Browsing 2014 Honours Reports by Title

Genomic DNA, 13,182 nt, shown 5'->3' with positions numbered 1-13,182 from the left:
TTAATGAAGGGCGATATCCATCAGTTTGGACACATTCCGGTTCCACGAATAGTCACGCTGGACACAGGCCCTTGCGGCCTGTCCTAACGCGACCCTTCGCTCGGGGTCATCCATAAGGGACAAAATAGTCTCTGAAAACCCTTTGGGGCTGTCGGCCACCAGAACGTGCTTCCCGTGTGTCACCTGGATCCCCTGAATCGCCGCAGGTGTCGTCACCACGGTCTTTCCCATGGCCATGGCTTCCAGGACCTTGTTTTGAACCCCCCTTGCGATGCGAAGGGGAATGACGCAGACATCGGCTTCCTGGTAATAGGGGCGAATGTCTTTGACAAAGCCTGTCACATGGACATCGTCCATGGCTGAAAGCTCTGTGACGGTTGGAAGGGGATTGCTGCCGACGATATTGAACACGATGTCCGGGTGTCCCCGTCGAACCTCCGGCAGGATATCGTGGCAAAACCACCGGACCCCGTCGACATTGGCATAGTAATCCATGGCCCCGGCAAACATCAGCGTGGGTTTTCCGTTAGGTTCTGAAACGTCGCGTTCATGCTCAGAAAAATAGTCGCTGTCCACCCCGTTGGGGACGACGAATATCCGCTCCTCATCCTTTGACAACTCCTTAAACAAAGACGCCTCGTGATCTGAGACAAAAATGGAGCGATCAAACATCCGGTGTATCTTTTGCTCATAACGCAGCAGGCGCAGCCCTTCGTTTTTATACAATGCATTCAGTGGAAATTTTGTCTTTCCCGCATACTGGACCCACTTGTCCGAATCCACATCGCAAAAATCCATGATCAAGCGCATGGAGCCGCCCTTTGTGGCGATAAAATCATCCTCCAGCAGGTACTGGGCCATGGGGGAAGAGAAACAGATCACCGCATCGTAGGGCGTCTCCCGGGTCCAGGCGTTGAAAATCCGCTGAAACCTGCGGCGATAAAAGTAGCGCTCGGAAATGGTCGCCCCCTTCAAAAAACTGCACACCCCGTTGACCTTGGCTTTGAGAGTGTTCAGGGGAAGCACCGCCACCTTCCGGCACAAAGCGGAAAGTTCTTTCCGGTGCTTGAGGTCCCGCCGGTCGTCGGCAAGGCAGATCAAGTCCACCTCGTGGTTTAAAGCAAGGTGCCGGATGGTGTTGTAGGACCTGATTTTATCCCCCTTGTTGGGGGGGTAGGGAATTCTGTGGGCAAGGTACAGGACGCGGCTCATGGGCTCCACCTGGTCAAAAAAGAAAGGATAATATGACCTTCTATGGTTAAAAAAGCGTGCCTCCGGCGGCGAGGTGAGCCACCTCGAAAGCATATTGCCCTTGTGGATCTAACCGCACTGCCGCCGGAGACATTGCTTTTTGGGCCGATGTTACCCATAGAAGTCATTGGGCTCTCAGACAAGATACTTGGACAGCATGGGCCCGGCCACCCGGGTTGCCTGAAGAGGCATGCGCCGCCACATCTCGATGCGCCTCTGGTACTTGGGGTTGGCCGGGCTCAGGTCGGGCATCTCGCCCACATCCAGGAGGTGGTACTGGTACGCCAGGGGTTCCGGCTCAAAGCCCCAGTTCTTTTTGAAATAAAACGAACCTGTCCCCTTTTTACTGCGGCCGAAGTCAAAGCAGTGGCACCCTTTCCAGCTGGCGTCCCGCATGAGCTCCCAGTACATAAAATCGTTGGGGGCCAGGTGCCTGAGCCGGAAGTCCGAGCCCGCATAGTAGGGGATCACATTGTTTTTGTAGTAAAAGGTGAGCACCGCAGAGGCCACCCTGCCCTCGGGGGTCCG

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ItemThe Challenges of Providing for the Street Homeless: Johannesburg as a Single Case Study(2014) Tayob, Muhammad ShabierThe thesis considers the challenges associated with providing for the street homeless in Johannesburg. From a planning perspective, the research aims at leading to enlightenment on practical solutions to address the problem in Johannesburg. The study notes that the street homeless or the ‘rough sleepers’ population are amongst the most distressed people that live in negligible and inadequate housing. Dating back since before apartheid, Johannesburg has been seen as a place that offers a platform to better one’s living conditions. Thus, there has always been a high influx of local and international migrants into the city. Given the successes of apartheid spatial planning in creating a racially and economically divided Johannesburg that served an urban minority only, the city’s infrastructure is unable to absorb and address all of its inhabitants. This, together with personal circumstances and structural inadequacies is resulting in an increase of street homeless people in the city. Street homelessness in Johannesburg requires a continuum of well-coordinated interventions that address the individualistic and structural causation factors. This research unpacks how street homelessness is being addressed in the Johannesburg Metropolitan Municipality, with particular attention given to government responses. Through the gathering of qualitative and quantitative data, the research aims at measuring government’s effectiveness in addressing the issue. The report moves forward by providing debates, conceptualisations and approaches to homelessness across the globe. Followed by this, the research focuses on identifying gaps in current approaches to addressing the issue and through this, providing potential and valuable input that will assist in effectively curbing street homelessness. ItemCreating Sustainable Human Settlements using Integrated Housing Developments on infill Sites: A Case Study of Fleurhof, Johannesburg(2014) Khan, Mohamed MubeenIn the past twenty years since South Africa has become a democratic country, there have been countless efforts with regards to overcoming the problems created during apartheid. These problems stemmed from a spatial, social, economic and political background. In recent years South African cities have also been faced with environmental issues which are imperative to the future development in the country. With all of these spheres in mind, we see that the many efforts that are put in place by government always fall short of solving the issues. This research report will look at the Breaking New Ground Policy of 2004, to assess whether governments efforts of redistribution and equality have been sufficient to overcome the problems. The research looks into creating Sustainable Human Settlements as pointed out in the Breaking New Ground (BNG) policy of 2004. Taking into account the period since the Breaking New Ground (BNG) policy has been in place, problems of housing delivery still persist. The South African government uses housing as a means of giving citizens an equal chance at creating sustainable livelihoods. However, we are still faced with a backlog of 2.1-2.5 million housing units promised to residents. Along with this, is the problems of poor constructed housing, housing on the periphery of the city, unserviced or under serviced housing settlements, lack of amenities and a lack of many other amenities that would allow people to develop and grow. In recent years we have witnessed the development of Integrated Housing Developments, which take into account the guidelines and principles stipulated in the BNG policy. The research being carried out looks at these guidelines and principles in order to create the linkage between sustainable human settlements and integrated housing developments. With use of the Fleurhof Integrated Housing Development as a case study, the research looks at whether people are accounted for in the correct manner which will allow them a chance of creating sustainable livelihoods. With use of the case study and stakeholder perspectives, the researcher gives recommendations on how sustainable human settlements can be achieved in Johannesburg. The research also draws on infill development as a possible spatial intervention to achieve integration in the city. ItemCreating Urban Agriculture in the Corridors of Freedom - Case of the Turffontein Node(2014) De Sa Santos, NatashaThe concept of urban agriculture as a phenomenon is fast gaining momentum throughout the world. Although there has been great recognition of the social benefits associated with urban agricultural initiatives, such as poverty reduction, increasing food security and creating employment opportunities, this research focuses on the spatial design and planning of urban food gardens and how urban agriculture is manifesting in the City of Johannesburg. This research sought to establish how urban agriculture manifests in the City of Johannesburg with a focus on the Corridors of Freedom plans, which are being put forward by the City of Johannesburg, of which special attention has been given to the Turffontein Node in this report. Despite the spatial and physical orientation of the paper, the effects of aspects such as safety, security, education and management of space has been touched on and assists in the understanding of the nature of various spaces available for urban food gardens. Viewing urban agriculture as an ‘in-fill’ activity means that it is not seen as something that the city is responsible for implementing but instead is something that anyone can begin if they are able to identify the correct spaces available. ItemThe Design of Policy to Physically Permeate Exclusive Social Enclaves: As Applied to Maboneng(2014) Kluth, Charnelle; Kluth, CharnelleSouth Africa’s vast inequality between the haves and the have nots have caused spatial fragmentation of the urban landscape. The haves are currently dominating the urban landscape with new developments of exclusive social enclaves whose benefits rarely breach its boundaries into surrounding communities. This is somewhat caused by the discrepancy between policy, particularly regeneration policy, and design and the physical manifestation in space thereof. The enclaves have to be made more permeable, accessible and inclusive by applying both design and policy principles in order to address socio-economic concerns and better integrate into the urban fabric. This research report investigated the development of socially exclusive enclaves, stated how and why they have developed as well as how to physically permeate their boundaries so as to develop them in a more inclusive manner. This was achieved by asking “What new policy/ies and physical design principles will permeate exclusive social enclaves?” and using Johannesburg’s Maboneng as an instrumental case study to conduct evaluative, qualitative, inductive research in the form of a photographic analysis and surveys. Maboneng shows evidence of social exclusion, particularly socio-economic exclusion. It has exclusive benefits as well as design and managerial qualities similar to that of other socially exclusive enclaves. The Precinct does, however, demonstrate somewhat of an interest in the surrounding communities and strives to re-engage Joburgers with their inner city. The literature review pertaining to enclave formation, urban regeneration, its related policy and urban design principles uncovered the need for a reformation of policy that incorporates contextually based models of urban regeneration with a focus on better regulated public-private partnerships, social justice and inclusivity and also recommended physical solutions incorporating liveable, meaningful, accessible and other inclusive design principles in its implementation. Socially exclusive enclaves, as discovered in this research report, are capable of encouraging inclusive development through the implementation of a 5 year Integrated Development Plan outlining the vision, goals, socio-economic obligations and public-private-partnership regulations of the development itself. A 5 year IDP will provide sufficient planning time and therefore better align the new development goals with that of the municipality and better integrate and coordinate its development with urban regeneration policies and community needs. An IDP will draw design and policy into one cohesive document so as to form a stronger relationship where both aspects are intertwined and deemed necessary for the encouragement of inclusive development. ItemAn Evaluation of the Inclusion of Principles of Corridor Development, Transit-Oriented Development and Non-Motorised Transportation within Johannesburg’s Corridors of Freedom: The Case of Turffontein Corridor(2014) Simões, VanessaThe City of Johannesburg, has in recent years, been addressing the need to transform the spatial inequalities still present in the City through the provision of efficient mass public transportation. Unfortunately many resident of the city still reside far from their place of work and struggle to get to their destinations. This was one of the driving factors of the Corridors of Freedom spatial policy. This policy is focused on providing the City of Johannesburg with corridor transit-oriented development in an attempt to increase densities around transport stations and bring people closer to education, leisure and their place of work. The Corridors of Freedom identified a number of corridors that will transform that part of the city and the Turffontein Development Corridor was the case study for this research report. Essentially this research report discussed the theories of corridor development, transit-oriented development and non-motorised transportation. In addition, the report also discussed the spatial policies of the City of Johannesburg in relation to these theories. These discussions were necessary in order to evaluate if the Turffontein Development Corridor was influenced by the objectives for future development provided by the spatial policies. Along with the evaluation of if the principles of these theories were used in the proposed conceptual framework for the study area. Essentially the main findings of this research was that the theories of corridor development, transit-oriented development and non-motorised transportation from the spatial policies where not adequately integrated into the Strategic Area Framework for the Turffontein Development Corridor. This shortfall hindered the final conceptual framework and implementation plan as many of the principles omitted did not appear in these plans. The biggest shortfall of the Turffontein Development Corridor was the proposed Rea Vaya BRT trunk route that will not provide the accessibility required to all forces of attraction nor will the chosen route be able to accommodate the trunk route as the road reserves in some section are too narrow. ItemAn Exploration of the Social Production of Vilakazi Street as a Social Space(2014) Segooa, TjakaUncertainties of globalisation and gentrification remain a persistent in former black townships. The assimilation of these ideologies has led to several unintentional consequences in spaces such as Vilakazi Street, Orlando West. Vilakazi Street has been identified by the City of Johannesburg through its implementing agent, Johannesburg Development Agency (JDA) as a potentially significant heritage, cultural and economic node. But the cultural implications are unknown. This study looks at the social production of Vilakazi Street within the context of Soweto in three criteria: the conceived, perceived and lived spaces since 1994. It critically explores how creativity and innovation within the social space of the street has contributed to the needs of existing local communities. Thirty five respondents were randomly selected and interviewed. These included government officials, local residents, business representatives, and tourists. In this quest, the conceived space focuses on how various interventions on the street were imagined by government officials and designers, the perceived space looks at how ordinary people have assigned meaning to the street, and the lived space focuses on the actual experience and purposeful use of the Street. The study has discovered that the use of a variety of spatial symbols allow experiments that may return spaces to the control of humanised and anti-capitalism everyday spatial practices. Thus, a consideration of cultural planning can offer better perceptions into the values and aspirations of existing local communities and enclose the gap between the past, present and future in such contexts. ItemExploring the Dynamics and Potential Outcomes of an Integrated Land Information System for Land Development - A Case Study of Johannesburg's Land Information System(2014) Momberg, MarkAs we delve deeper into the 21st century, the progressive diffusion of technology in our daily lives is becoming more apparent. The world is fundamentally changed due to the relentless pace and nature of technological advancements. Governments across the globe have recognised the importance of information technology in information management and public sector reform. Information technologies allow government to capture, store and maintain large volumes of information. This shift towards an electronically driven government has facilitated the implementation of information systems. With society becoming increasingly connected and spatially enabled, the expectation of government to perform has increased significantly. Access to reliable and efficient information is the cornerstone of the planning profession. The sharing of information electronically has an enormous potential for integration and coordination in planning within government. This report seeks to accentuate the immense potential of a Land Information System. These systems hold much potential for the contemporary planner. The research identified the importance of information in the realm of planning, as the basic resource in any decision making process. It is argued that the majority of local government functions are dependent on the same property data and that an integrated information system can enhance the effectiveness and efficiency of the decision making process in land development. The City of Johannesburg was the first metropolitan municipality in South Africa to undertake such an initiative. Through information integration, it was possible to implement a revolutionary database as a single source of property information. This research seeks to uncover the dynamics and potential outcomes of such a system. It uncovered how an integrated information system can be utilised to mechanise, optimise and revolutionise information usage. Land development could be enhanced through the implementation of a Land Information System, which involves process of property data collection. ItemInvestigating the Role of LED as a Tool for Poverty Alleviation in Mbombela Municipality(2014) Mahlalela, SimangeleSince 1994, with the dawn of democracy, South Africa has remained with the challenge of reintegrating itself into the global economy and addressing the imbalances created by the apartheid regime. There have been a plethora of policies underpinned by neo-marxist and neo-liberal ideals that have been adopted by the state in order to promote economic growth and poverty alleviation. Amongst these policies are the Local Economic Development (LED) policies which have been aimed at growing local economies as well as to uplift previously disadvantaged groups. South Africa has been experiencing difficulties in finding a balance between developing pro-growth and pro-poor LED strategies and this has led to the criticism that ‘LED strategies in the country tend to be pro-growth rather than pro-poor’ . Due to this argument, the role of LED as a tool for poverty alleviation has therefore been challenged and this research report stems from that concern. The purpose of this research report is explore the concept of pro-poor LED in South Africa and to investigate how it is able to contribute towards poverty alleviation at a local context. The study area, Mbombela Municipality, forms the basis for this investigation in the exploration of four aspects of LED, namely; provision of services, infrastructure development (roads), job creation and business creation. The finding is that LED in Mbombela has not yet been able to impact on poverty alleviation significantly and this is due to the municipality’s lack of effective pro-poor strategies, poor implementation of projects and lack of resources and capacity. ItemInvestigating the ‘Regulation’ of Economic Activities in Mohlakeng Extension 7(2014) Wariawa, Ayesha; Wariawa, AyeshaHome-based enterprises are becoming increasingly common, especially in many townships within South Africa. Numerous home-based enterprises offer a means of survival as they allow for an income generation that sustains the livelihoods of many. However, some of these home-based enterprises are viewed as being unregulated, and falls part of the informal economy. Situated on the West Rand in Randfontein is a Township called Mohlakeng, of which Extension 7 in particular was explored during this study. This extension is an RDP housing settlement that was developed in 2003. Extension 7 provides a variety of home-based enterprises such as spaza shops, hairdressers, shebeens, day-care centres, motor vehicle repairs and so forth. I initially viewed these home-based enterprises as being unregulated and informal because of the structures in which they were carried out in, as many structures were made from corrugated iron. This initiated questions such as are economic activities (home-based enterprises) in Mohlakeng Extension 7 being regulated? Is the municipality aware of such economic activities? Are there any policies or regulatory frameworks set out by the municipality or other government structures? What are the processes of opening up a home-based enterprise? ItemLifestyle Estate Evolution in South Africa: Implications for Financial Viability and Environmental Sustainability(2014) de Beer, Sasha JaneIn recent years, lifestyle estates have become a prominent feature in both the rural and urban areas of South Africa. This research report argues and demonstrates that there has been an evolution of lifestyle estates in South Africa catalysed by private property developer’s concerns about the financial viability of these developments. The result has been the development of new types of lifestyle estates such as wildlife, country and eco-estates that do not include a golf course component. These new types of lifestyle estates are shown to be both more financially viable and environmentally sustainable than the original golf estate model that previously dominated the lifestyle estate sector in South Africa. The study comprises three main case studies, which include interviews with a property developer, estate agents and estate managers. The study also includes interviews with national financial institutions, to indicate that the findings by and large typify national lifestyle estate development trends. ItemRe-Modelling of Living Spaces in La Rochelle - Designing for Adaptable Living Spaces in Johannesburg South(2014) Mavuso, Nkosilenhle; Mavuso, NkosilenhleSub-Saharan Africa is currently faced with the situation of rapid urbanisation where large populations are migrating into cities from rural areas within their countries as well as across international borders (Jenkins, 2012). This ‘demographic bulge’, which is occurring in what, is “arguably a uniquely weak political and economic context” (Jenkins, 2012, 5). Coupled with largely low–income economic statuses and mobile populations (large portions of the residential occupants seek temporal living spaces), these residential typologies are developing to allow for flexibility, affordability, increased access to the benefits of the city, and to generate income through renting and/or subletting. The City of Johannesburg (CoJ)is developing this form of urban and morphological growth within some of its former ‘white’ (in terms of apartheid planning) inner-city and peri-inner city suburban areas, that now contain elements of both conventional and non-conventional (so called informal) dwelling types. After the official fall of the apartheid system in 1994, the city of Johannesburg has experienced rapid urban change, both demographically and physically (Crankshaw, 2008). Many of the white minority that occupied the inner-city and its immediate surrounds during apartheid, ‘fled’ to peripheral suburbs and gated communities to the north after the regime was abolished, leaving the inner city open to habitation of all kinds of people (Simone,2004). What became unique about this urban change was the physical transformation of settlement patterns and living spaces of the city’s old suburbs located on the periphery of the inner-city. In what Simone (2004) calls a case of the South African townships moving in, formation of make-shift ‘informal’ type living spaces began to creep into former white ‘formal’ suburban neighbourhoods, with migrants from within South Africa and other parts of Africa seeking residential spaces to rent. Areas such as Yeoville, Rosettenville and La Rochelle were amongst those where this living trend developed to greater magnitudes, with abandoned houses being occupied informally as well as small rooms being built in the backyards of single dwelling houses for rent. These emerging types of living space design largely happened outside the recognition of the state, in this case being the CoJ government. What seems prevalent in the formation of these informal forms of living within formal residential areas is the need for affordable living spaces in close proximity to economic opportunities found in the nearby city centre of Johannesburg. However, the low density single dwelling type design of these areas meant that there would be limited space to accommodate the increasing demand for residence in the areas. It is in this that the trend of informal living space sharing in the area emerged and has sparked my interest in investigating how these spaces are physically structured and administrated.The aim of this research report therefore is to investigate how La Rochelle’s residents and property owners have self-designed and self-administered their living spaces through remodelling their main houses and providing backroom dwellings to accommodate more occupants. The study, in a broader sense, investigates the organic growth of human settlements in Johannesburg, using the case study of La Rochelle, and try to determine the sustainability of the current housing remodelling and backroom development trend that is bringing in occupant numbers that are higher than formally allowed within single dwelling vicinities in an a settlement that was initially designed for low densities. Its main focus is on the idea of shared living spaces as an important aspect to how migrant communities live in the area and how they design their living spaces to allow for it. It looks into housing densities and how housing spaces are remodelled or reconfigured to allow for these densities and investigates whether there are suitable infrastructure facilities available in the area to sustain these densities. It further assesses the area’s adaptability and/or resilience to the changes (socially and physically) that were brought about by this growing housing provision trend, with the ever increasing cross-border and domestic migration that is said to be occurring in the City of Johannesburg. The research also looks into the proposed housing densification plan that the City of Johannesburg (CoJ) has for La Rochelle, as outlined in the Turffontein Strategic Area Framework, under the auspice of the Corridors of Freedom project, and assesses it with the current housing and living conditions of the area. In doing this, it provides bases for a critique of the plans that the CoJ government has for the redevelopment of the area, particularly with regards housing provision and densification strategies and draws conclusions on the possible impacts the new housing may have on the current residents of La Rochelle and based on my findings come up with recommendations on how the housing plans can be better conceptualised to suit the needs of the current occupants of and landowners in the area. ItemA Search for Progressive Street Trading Management Model: Understanding the Principles of the Park Station Street Trading Management Model(2014) Lande, KwandaBoth national and local governments in parts of the global South have started to realise the importance of the informal economy in poverty alleviation. In these countries there is a growing government desire to develop informal trading policy frameworks and strategies that will not hinder the potential of the informal economy for economic growth. This is, however, often let down by varying implementation challenges. This research has focused on one specific pilot model for managing street trading around Park Station Inner city Johannesburg, a model in the making in its principles and implementation process, to investigate the extent through which its principles can be said to be progressive. This pilot model, Park Station Street Trading Management Model (PSSTMM), is set up by an alliance between a business coalition, the Central Johannesburg Partnership (CJP), and a street trading organisation, South African National Traders Retail Alliance (SANTRA). This research has documented principles and a principle renegotiation process of the PSSTMM through interviews, action research and observation that involved different stakeholders of the PSSTMM. Furthermore, as part of action research investigation of what is currently happening in the area of study in relation to street trading which were done for this research were used in the principle renegotiation process. Through this investigation the PSSTMM has shifted from only accommodating SANTRA members, a principle that existed prior to the principle renegotiation process, to accommodating all existing traders, if it happens that a design plan allow this to happen. The PSSTMM also provide support in a form cleaning and security. This is good for traders as it means more potential customers will visit the area because of improved safety and cleanliness. The PSSTMM is progressive in allowing traders, amongst other stakeholders, to be part of the policy formulation process. In this process, involved stakeholders through compromises have developed a plan agreed to by all. These principles are recognised in this research as progressive because they respond to the concepts of “inclusive” and “developmental”, which in this research are acknowledged as determining a progressive management model. However, the fee asked from street traders undermines this and I have argued that the PSSTMM to be progressive in this principle, participants of the PSSTMM need to focus on improving this principle by looking at other innovative ways. This could be done through street trader’s participation, in cleaning amongst others, to compliment the efforts of the City or of the private sector and consequently reducing the expected fee. ItemThe Significance of Physical Infrastructure in Economic Growth: Maputo Development Corridor(2014) Letsile, LesegoThere has been an interest by government to invest in infrastructure in order to develop the country further and it assumes that this will increase economic growth. The Gauteng Department of Infrastructure and Development has aimed to increase infrastructure through the province in order to ensure that the foundations for growth are set. During the 2014 budget speech, the former Minister of Treasury announced that the government would be spending R143.8 billion on municipal infrastructure alone (Gauteng infrastructure, 2013). It is clear that the state recognises infrastructure as an important element of growth and through its investment national economic growth can be easily achieved. The research focuses on exploring the relationship between infrastructure and economic growth along the Maputo Development Corridor, it aims to look at the growth trends from 1996 to 2011 in order to understand the relationship in this context (Gauteng infrastructure, 2013). Through this investigation, the results will show the growth of local municipal economies compared to that of national trends in order to see the difference in growth (Gauteng infrastructure, 2013). The research will first analyse the literature on the relationship between infrastructure and economic growth, it will secondly investigate the MDC and finally analyse the statistical data that indicates growth within the chosen context. ItemSubsidised RDP Houses And Attached Rooms: Understanding The Nature Of ‘RDP Rooming’ In Ekurhuleni Municipality(2014) Mndawe, Thabi PreciousLow-income accommodation such as backyard dwellings and multi-habited housing compounds are essential to most urban poor in the developing countries such as Ghana, Kenya and South Africa since this form of accommodation seems to be meeting the housing demand of many of the urban poor in the current context. This research is focused on understanding the nature of RDP rooming accommodation in relation to low-income accommodation backyard dwellings and multi-habited housing compounds. This study uses qualitative, in-depth interviews conducted with landlords and tenants in Chris Hani, which is part of Daveyton, Kingsway and Chief Albert Luthuli in Ekurhuleni in order to investigate the characteristics of RDP rooms in relation to other low-income accommodations in particular backyard dwelling and multi-habited housing compounds. Furthermore, the characteristics of RDP rooming seem to be overlapping both forms of low-income accommodation (backyard dwelling and multi-habited housing compound). ItemSustainable State Housing Programmes: The Case of Pennyville(2014) Baloyi, Nyiko; Baloyi, NyikoThe Breaking New Ground Policy has played a major role in guiding the development of sustainable human settlements. It has also played a major role in guiding the formulation of housing policy amongst municipalities. For example in the City of Johannesburg it has influenced key policy documents such as the Growth and Development Strategy (GDS) 2040 and the Sustainable Human Settlement Urbanisation Plan. This report aimed to investigate how the notion of sustainable human settlements intersects with people‟s livelihoods. In other words, the research focused on how Pennyville is experienced as a sustainable human settlement by its residents. This intersection was guided by three key themes i.e. sustainable human settlements conceptualisation in theory and in South African housing policy, and sustainable livelihoods. The research aimed at understanding the intersection of the aforementioned things. Perhaps one of the main findings of the research was that the relationship between sustainable livelihoods and sustainable human settlements policy is fuzzy within the policy documents and in practice. ItemUnderstanding Homelessness Through Women's Experiences and Journey Through it(2014-10) Khoza, RirhandzuThis research report focuses on females from different walks of life who have become homeless. Broadly, the research seeks to understand the experience of homelessness from a female’s perspective, whilst also delving into the factors that lead to homelessness on 44 Grand Central BoulevardThe research uncovers the females’ experience of homelessness against the backdrop of socio-economic factors that have resulted in their homelessness. It highlights the dangers of being homeless, the inability to gain access to basic services and explores the manner in which the homeless females have been able to shape and design the spaces that they live in. From a gendered perspective, the research reveals the preference of illegally living on private land in comparison to the participants living in secure accommodation. Furthermore, it seeks to understand the females’ perception of home and homelessness. Tipple and Speak (2005) argue that establish a nuanced understanding of homelessness is challenging therefore it needs to be understood within a particular context. Therefore, the research re-examines and contextualises the conditions of homelessness on 44 Grand Central Boulevard in order to better understand homelessness. ItemWalkability - Assessing the Complete Street Design Guidelines and Standards for the City of Johannesburg: a case of Bolani Road(2014) Mphafudi, SelloWalking is the most basic and most natural mode of transportation. More than 50% of people in Sub-Saharan Cities such as in Johannesburg take most trips by foot. The city of Johannesburg fully acknowledges the need to deal with walkability changes in the most effective and sustainable way so as to create a liveable and usable city. As part of the process to realise this vision the city has recognised the Complete Street Design Guideline Manual as the highest level instrument to implement change and improvement in the streets. What stands out as a challenge is the fact that walkability challenges are diverse and are complex to look at in isolation without consideration to other modes of transport; more especially because the street is a shared public space between many stake holders and users. In this research, four fundamental factors to walkability are out lined and expanded on using theory, a case study analysis, a discourse analysis, and interviews. There is an interconnected and close link between all four factors and it is fundamental their use in policy in a holistic and integral way.